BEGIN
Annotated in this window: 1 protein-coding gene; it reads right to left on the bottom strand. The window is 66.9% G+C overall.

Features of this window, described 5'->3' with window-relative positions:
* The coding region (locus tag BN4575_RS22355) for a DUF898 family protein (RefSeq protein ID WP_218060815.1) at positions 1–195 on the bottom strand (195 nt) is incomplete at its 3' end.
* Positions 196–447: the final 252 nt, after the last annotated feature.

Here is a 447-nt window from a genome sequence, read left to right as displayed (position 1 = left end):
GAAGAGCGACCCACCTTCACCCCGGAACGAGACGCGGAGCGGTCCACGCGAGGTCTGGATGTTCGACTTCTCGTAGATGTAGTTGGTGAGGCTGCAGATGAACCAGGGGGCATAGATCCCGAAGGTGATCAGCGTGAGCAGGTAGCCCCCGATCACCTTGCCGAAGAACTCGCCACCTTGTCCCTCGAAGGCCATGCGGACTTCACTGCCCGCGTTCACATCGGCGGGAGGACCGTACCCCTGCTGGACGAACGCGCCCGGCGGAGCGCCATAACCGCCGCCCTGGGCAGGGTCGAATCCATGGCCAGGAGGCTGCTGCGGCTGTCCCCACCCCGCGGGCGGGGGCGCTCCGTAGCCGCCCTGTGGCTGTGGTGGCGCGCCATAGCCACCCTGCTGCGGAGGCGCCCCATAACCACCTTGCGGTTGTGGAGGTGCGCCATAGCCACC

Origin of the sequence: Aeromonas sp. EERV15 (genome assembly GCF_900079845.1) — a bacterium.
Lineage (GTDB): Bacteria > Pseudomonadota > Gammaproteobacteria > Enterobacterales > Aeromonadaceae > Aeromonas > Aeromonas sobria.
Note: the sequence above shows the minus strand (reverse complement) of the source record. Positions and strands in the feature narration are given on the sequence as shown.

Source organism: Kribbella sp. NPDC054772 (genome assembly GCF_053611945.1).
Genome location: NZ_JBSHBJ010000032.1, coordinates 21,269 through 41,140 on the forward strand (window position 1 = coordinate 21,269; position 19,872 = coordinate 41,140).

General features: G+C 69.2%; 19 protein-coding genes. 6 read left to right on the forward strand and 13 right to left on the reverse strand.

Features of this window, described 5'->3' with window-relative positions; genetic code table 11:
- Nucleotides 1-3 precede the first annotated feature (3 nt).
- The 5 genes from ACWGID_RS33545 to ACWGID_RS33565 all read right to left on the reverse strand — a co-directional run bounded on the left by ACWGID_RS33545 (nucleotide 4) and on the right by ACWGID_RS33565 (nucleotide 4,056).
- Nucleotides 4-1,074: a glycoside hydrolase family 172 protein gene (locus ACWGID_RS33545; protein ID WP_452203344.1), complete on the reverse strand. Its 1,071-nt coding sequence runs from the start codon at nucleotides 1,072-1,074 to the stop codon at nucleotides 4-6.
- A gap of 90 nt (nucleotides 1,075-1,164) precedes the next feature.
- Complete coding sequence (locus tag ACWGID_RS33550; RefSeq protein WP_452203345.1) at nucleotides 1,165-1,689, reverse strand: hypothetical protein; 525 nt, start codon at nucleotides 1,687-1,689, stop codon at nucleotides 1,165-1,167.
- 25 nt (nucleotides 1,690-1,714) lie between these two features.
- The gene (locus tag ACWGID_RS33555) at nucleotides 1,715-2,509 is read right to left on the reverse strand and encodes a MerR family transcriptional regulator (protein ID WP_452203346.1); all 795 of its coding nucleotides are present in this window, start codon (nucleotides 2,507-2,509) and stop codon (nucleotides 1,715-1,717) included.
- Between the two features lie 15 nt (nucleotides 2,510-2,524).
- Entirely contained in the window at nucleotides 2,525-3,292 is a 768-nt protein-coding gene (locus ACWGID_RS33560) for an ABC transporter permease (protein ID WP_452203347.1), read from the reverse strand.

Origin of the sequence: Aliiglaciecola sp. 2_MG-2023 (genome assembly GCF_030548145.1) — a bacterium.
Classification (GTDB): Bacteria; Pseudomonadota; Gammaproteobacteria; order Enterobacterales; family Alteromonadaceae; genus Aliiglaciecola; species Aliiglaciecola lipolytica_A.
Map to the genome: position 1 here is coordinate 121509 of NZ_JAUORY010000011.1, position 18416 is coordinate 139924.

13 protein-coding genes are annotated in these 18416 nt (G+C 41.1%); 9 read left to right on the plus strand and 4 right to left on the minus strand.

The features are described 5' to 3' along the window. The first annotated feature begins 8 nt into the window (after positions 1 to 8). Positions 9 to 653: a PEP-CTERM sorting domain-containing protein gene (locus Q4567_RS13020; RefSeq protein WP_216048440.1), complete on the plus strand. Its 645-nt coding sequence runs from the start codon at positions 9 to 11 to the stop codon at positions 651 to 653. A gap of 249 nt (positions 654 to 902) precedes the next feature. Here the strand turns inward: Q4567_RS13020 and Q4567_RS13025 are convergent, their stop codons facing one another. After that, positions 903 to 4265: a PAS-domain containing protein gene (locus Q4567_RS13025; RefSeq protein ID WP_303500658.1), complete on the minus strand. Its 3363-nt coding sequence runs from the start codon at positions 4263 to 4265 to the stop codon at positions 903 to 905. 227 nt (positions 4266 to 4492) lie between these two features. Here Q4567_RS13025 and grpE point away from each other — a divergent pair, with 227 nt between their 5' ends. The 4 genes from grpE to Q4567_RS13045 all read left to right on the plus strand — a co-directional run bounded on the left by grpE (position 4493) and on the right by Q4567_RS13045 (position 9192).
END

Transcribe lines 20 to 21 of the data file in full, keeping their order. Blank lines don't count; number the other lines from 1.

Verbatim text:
- The gene (locus tag ACWGID_RS33555) at nucleotides 1,715-2,509 is read right to left on the reverse strand and encodes a MerR family transcriptional regulator (protein ID WP_452203346.1); all 795 of its coding nucleotides are present in this window, start codon (nucleotides 2,507-2,509) and stop codon (nucleotides 1,715-1,717) included.
- Between the two features lie 15 nt (nucleotides 2,510-2,524).